All my love,

~Kristen Ashley

A short story from The ’Burg Series

featuring Joe and Vi of At Peace

JOE CALLAHAN WALKED through the side door of the house, which brought him into his family’s kitchen.

And total pandemonium.

He tossed his keys on the counter and moved from the kitchen to the living room where he saw, rolling around on the floor, a tangle of arms, legs, heads, hair and bodies.

There were grunts of effort.

There was also shouting.

“Mom’s totally mad and says she washes her hands of the both of them.”

These words came from Cal’s left.

He turned that way and saw his girl, Angie, lounging on the couch in front of their TV, which had onscreen the show where women tried on wedding dresses.

No wonder his boys were fighting.

Better to do that than watch that fucking show.

She was his oldest blood child.

She was twirling her hair.

She was also the most beautiful thing he’d ever seen.

Outside her mother.

And her older sisters.

And her two brothers, who were right then wrestling on the floor.

He turned his attention to that.

“Yo!” he bellowed.

Instantly, the wrestling stopped, both his sons disconnected, scooted from each other and took their feet.

Sam, his oldest boy and the one who learned fast-talking somewhere along the line, and learned it well, opened his mouth to speak.

Cal got there before him.

“I don’t care.”

“But . . . Dad!” Ben yelled.

Cal turned his eyes to his youngest.

If it was up to him, they’d have had two, maybe three more.

Vi drew the line at Ben.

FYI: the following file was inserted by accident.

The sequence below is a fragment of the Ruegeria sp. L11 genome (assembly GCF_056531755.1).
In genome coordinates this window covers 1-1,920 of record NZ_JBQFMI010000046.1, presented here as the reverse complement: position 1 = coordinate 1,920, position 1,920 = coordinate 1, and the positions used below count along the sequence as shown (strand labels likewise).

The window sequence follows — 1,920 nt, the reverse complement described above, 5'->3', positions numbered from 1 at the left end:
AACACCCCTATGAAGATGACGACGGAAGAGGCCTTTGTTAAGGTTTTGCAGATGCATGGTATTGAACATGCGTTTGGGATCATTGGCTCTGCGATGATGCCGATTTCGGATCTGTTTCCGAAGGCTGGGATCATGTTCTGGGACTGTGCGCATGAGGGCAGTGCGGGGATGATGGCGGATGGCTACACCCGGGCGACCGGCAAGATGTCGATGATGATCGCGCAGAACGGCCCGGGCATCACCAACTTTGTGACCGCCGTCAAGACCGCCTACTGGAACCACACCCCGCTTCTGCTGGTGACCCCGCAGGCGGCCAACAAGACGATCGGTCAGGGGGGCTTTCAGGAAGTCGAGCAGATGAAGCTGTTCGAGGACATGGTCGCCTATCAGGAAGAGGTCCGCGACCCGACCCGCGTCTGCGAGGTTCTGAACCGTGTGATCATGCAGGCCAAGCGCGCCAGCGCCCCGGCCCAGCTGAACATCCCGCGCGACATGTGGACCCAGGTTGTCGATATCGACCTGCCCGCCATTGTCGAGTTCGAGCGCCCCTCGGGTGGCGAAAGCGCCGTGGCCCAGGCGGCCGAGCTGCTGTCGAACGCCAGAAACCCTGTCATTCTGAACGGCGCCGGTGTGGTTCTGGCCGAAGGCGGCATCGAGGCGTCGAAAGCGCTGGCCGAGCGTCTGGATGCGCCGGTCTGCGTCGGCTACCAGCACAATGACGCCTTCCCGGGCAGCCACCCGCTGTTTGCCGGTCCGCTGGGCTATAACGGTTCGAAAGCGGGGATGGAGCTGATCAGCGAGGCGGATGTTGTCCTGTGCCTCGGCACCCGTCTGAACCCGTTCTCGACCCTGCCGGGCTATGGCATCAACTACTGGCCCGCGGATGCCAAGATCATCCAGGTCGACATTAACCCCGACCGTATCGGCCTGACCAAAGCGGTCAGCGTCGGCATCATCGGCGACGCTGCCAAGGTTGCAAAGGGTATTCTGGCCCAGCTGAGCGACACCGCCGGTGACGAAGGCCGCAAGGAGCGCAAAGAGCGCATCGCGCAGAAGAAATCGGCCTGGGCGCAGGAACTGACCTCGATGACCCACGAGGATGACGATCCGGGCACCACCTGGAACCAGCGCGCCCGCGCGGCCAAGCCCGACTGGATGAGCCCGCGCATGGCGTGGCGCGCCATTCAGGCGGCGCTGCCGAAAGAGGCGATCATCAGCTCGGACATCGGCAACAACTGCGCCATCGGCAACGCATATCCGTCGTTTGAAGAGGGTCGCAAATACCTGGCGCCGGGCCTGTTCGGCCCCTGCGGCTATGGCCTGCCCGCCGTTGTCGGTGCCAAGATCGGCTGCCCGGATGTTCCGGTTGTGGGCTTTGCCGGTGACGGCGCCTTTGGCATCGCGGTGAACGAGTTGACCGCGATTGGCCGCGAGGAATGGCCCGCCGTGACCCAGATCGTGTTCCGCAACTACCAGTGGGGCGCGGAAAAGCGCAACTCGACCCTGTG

Well, not really. They got pregnant one more time, purely by accident since she’d drawn the line at Ben, they just fucked a lot (still, thankfully) and apparently, birth control pills really were not a hundred percent.

She’d lost it in month two.

She’d been devastated because she thought he would be devastated.

He took it as a sign from God to stop knocking up his wife and God knew what He was doing, so Cal was all good.

When she found out he was all good, Violet was all good (mostly).

“What’d I say about fighting?” Cal asked his boys.

“But he—” Sam began.

“No,” Cal cut in. “What. Did. I. Say. About. Fighting?”

Sam glared at Ben. Ben looked to his feet.

“Sorry? Did I lose my hearing?” Cal prompted when neither said a word.

“Don’t do it,” they muttered in unison.

“And what did I come home to?” Cal pushed.

“Us fightin’,” Ben mumbled.

“A fight,” Sam bit out at the same time.

“How happy do you think I am right now?” Cal asked.

“Not very,” Ben said.

“How happy is your mother right now?” Cal went on.

Both boys moved away from their father, Sam leaning back, Ben actually taking a step back.

They knew what this line of questioning bought them.

He didn’t let up.

“You disrespect me by doing something I told you not to do, I can swallow that. Boys push shit. I was you once. I get that. Your mother hates you fightin’. So you also disrespect your mother when you fight. Now, when’s it okay to disrespect your mother?”

“Never,” both mumbled to their feet.

“Look at me and say that again,” he growled and got his sons’ eyes.

“Never,” they pushed out, louder, stronger.

They loved their mom.

They felt like assholes.


“Clean rooms. Homework done. Trash out,” he ordered. “Later I’ll think of other shit you can do to make me less pissed at you. And when I talk your mother into acknowledging you exist again, you’re both apologizing. Am I heard?”

“Yeah, Dad,” Ben said.

“You’re heard,” Sam said.

“Thank God I’m perfect,” Angie called from the couch.